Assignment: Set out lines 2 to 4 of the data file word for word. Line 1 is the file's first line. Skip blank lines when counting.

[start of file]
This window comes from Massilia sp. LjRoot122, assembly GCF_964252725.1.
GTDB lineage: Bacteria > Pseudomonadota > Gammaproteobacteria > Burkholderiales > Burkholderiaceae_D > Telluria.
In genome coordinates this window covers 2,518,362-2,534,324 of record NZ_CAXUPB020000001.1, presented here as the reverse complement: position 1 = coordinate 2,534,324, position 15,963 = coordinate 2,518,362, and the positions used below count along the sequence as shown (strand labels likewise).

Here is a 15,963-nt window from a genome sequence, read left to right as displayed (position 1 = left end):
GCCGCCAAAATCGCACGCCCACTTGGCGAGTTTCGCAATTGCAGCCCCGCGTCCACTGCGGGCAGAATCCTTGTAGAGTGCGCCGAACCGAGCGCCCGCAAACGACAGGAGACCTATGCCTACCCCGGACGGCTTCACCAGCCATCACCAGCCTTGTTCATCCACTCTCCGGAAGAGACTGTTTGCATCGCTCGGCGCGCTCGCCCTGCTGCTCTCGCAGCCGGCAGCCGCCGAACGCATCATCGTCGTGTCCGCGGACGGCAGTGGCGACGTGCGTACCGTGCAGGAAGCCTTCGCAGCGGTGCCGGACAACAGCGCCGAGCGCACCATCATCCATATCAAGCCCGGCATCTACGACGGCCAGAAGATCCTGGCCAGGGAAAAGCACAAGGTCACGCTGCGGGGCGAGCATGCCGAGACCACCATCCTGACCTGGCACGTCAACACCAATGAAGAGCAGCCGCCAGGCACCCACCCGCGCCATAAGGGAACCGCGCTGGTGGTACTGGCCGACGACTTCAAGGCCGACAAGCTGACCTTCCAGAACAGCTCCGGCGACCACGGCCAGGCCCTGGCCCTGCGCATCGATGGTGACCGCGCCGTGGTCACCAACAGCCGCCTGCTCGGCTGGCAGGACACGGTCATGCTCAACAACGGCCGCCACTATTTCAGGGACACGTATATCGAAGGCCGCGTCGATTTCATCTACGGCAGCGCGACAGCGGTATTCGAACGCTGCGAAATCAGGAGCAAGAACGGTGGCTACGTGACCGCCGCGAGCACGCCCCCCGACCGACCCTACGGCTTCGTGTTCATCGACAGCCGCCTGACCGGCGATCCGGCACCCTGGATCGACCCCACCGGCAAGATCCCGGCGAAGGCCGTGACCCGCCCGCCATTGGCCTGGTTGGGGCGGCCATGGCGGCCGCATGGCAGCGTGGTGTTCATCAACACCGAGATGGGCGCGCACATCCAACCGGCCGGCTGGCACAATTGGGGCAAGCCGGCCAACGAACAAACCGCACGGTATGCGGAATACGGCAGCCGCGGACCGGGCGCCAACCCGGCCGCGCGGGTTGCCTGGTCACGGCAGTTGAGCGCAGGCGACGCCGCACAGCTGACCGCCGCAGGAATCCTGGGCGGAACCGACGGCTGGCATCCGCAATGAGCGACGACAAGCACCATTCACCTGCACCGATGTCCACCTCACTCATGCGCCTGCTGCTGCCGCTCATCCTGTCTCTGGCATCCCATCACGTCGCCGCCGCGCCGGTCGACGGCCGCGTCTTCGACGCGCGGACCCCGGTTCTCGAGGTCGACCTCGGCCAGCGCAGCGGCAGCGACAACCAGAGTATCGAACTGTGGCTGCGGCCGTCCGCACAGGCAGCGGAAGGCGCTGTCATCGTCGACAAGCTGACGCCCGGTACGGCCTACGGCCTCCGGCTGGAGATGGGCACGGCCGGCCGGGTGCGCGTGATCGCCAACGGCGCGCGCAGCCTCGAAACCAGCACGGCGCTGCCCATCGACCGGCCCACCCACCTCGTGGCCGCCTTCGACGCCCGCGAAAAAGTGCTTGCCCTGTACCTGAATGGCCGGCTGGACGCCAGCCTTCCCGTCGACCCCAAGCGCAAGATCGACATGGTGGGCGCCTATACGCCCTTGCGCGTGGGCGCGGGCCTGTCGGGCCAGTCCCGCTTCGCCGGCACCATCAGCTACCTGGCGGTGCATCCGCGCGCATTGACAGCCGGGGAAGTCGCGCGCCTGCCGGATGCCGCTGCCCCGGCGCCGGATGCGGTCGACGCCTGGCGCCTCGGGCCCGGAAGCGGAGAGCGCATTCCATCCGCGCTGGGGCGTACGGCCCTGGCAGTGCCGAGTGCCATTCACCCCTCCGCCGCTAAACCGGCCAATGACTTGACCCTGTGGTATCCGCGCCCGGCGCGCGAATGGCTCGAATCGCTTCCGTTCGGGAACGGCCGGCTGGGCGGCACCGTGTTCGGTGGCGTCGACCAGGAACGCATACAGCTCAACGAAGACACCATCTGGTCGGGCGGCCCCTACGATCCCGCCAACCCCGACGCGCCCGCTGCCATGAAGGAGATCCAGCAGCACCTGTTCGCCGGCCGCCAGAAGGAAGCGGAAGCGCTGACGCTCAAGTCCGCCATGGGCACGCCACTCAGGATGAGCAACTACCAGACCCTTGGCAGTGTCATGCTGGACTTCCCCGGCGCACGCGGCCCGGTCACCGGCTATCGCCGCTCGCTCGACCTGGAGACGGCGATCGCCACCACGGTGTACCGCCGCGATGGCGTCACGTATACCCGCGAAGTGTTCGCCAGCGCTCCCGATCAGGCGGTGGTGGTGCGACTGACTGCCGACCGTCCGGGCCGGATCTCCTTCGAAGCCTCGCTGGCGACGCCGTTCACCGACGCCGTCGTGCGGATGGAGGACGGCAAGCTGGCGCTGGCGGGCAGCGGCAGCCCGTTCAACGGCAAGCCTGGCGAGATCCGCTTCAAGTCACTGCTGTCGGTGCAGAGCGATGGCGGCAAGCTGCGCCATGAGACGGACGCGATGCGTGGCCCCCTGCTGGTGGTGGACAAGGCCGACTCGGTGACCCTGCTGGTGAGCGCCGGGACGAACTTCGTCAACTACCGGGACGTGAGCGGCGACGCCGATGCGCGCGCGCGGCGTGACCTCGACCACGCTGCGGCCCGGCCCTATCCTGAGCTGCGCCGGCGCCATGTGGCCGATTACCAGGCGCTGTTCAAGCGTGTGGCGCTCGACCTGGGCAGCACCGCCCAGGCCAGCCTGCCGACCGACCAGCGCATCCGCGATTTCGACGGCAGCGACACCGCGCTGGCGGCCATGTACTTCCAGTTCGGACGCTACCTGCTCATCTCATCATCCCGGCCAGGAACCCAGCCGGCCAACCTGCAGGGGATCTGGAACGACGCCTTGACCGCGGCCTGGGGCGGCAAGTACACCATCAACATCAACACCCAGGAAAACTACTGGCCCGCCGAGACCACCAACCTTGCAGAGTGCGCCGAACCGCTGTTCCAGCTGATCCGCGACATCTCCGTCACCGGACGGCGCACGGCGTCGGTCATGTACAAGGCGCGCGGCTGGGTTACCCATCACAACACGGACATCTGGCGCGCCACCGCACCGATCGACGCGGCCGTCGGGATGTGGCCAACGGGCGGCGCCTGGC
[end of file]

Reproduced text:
GTDB lineage: Bacteria > Pseudomonadota > Gammaproteobacteria > Burkholderiales > Burkholderiaceae_D > Telluria.
In genome coordinates this window covers 2,518,362-2,534,324 of record NZ_CAXUPB020000001.1, presented here as the reverse complement: position 1 = coordinate 2,534,324, position 15,963 = coordinate 2,518,362, and the positions used below count along the sequence as shown (strand labels likewise).

Here is a 15,963-nt window from a genome sequence, read left to right as displayed (position 1 = left end):